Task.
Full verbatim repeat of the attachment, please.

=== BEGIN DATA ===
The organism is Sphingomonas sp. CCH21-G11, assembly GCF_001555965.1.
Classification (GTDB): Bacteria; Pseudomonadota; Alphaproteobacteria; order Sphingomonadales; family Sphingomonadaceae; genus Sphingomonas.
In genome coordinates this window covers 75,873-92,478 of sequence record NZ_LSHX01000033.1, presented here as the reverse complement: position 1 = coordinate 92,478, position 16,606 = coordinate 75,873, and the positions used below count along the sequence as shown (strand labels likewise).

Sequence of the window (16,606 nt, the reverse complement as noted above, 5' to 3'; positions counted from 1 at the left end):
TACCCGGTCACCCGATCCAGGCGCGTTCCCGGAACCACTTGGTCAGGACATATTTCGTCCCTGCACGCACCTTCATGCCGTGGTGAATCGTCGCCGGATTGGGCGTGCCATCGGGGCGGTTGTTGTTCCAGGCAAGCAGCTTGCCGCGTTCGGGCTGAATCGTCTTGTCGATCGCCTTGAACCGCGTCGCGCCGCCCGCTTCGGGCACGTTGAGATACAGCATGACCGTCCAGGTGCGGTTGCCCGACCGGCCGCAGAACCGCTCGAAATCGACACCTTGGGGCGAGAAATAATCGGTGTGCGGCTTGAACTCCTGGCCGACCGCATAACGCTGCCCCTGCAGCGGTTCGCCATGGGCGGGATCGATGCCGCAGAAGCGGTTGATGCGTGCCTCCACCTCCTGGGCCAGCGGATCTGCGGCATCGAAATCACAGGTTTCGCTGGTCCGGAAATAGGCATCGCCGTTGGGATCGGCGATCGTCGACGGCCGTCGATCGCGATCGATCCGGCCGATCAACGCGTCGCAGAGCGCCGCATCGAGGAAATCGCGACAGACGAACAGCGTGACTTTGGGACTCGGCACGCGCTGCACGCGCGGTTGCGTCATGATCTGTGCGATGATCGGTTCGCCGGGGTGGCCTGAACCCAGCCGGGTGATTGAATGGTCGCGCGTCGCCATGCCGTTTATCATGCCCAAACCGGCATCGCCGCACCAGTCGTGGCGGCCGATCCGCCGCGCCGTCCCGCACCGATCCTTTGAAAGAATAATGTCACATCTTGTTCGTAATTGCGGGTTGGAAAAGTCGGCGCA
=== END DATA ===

The organism is Sphingomonas sp. CCH21-G11, assembly GCF_001555965.1.
Classification (GTDB): Bacteria; Pseudomonadota; Alphaproteobacteria; order Sphingomonadales; family Sphingomonadaceae; genus Sphingomonas.
In genome coordinates this window covers 75,873-92,478 of sequence record NZ_LSHX01000033.1, presented here as the reverse complement: position 1 = coordinate 92,478, position 16,606 = coordinate 75,873, and the positions used below count along the sequence as shown (strand labels likewise).

Sequence of the window (16,606 nt, the reverse complement as noted above, 5' to 3'; positions counted from 1 at the left end):
TACCCGGTCACCCGATCCAGGCGCGTTCCCGGAACCACTTGGTCAGGACATATTTCGTCCCTGCACGCACCTTCATGCCGTGGTGAATCGTCGCCGGATTGGGCGTGCCATCGGGGCGGTTGTTGTTCCAGGCAAGCAGCTTGCCGCGTTCGGGCTGAATCGTCTTGTCGATCGCCTTGAACCGCGTCGCGCCGCCCGCTTCGGGCACGTTGAGATACAGCATGACCGTCCAGGTGCGGTTGCCCGACCGGCCGCAGAACCGCTCGAAATCGACACCTTGGGGCGAGAAATAATCGGTGTGCGGCTTGAACTCCTGGCCGACCGCATAACGCTGCCCCTGCAGCGGTTCGCCATGGGCGGGATCGATGCCGCAGAAGCGGTTGATGCGTGCCTCCACCTCCTGGGCCAGCGGATCTGCGGCATCGAAATCACAGGTTTCGCTGGTCCGGAAATAGGCATCGCCGTTGGGATCGGCGATCGTCGACGGCCGTCGATCGCGATCGATCCGGCCGATCAACGCGTCGCAGAGCGCCGCATCGAGGAAATCGCGACAGACGAACAGCGTGACTTTGGGACTCGGCACGCGCTGCACGCGCGGTTGCGTCATGATCTGTGCGATGATCGGTTCGCCGGGGTGGCCTGAACCCAGCCGGGTGATTGAATGGTCGCGCGTCGCCATGCCGTTTATCATGCCCAAACCGGCATCGCCGCACCAGTCGTGGCGGCCGATCCGCCGCGCCGTCCCGCACCGATCCTTTGAAAGAATAATGTCACATCTTGTTCGTAATTGCGGGTTGGAAAAGTCGGCGCA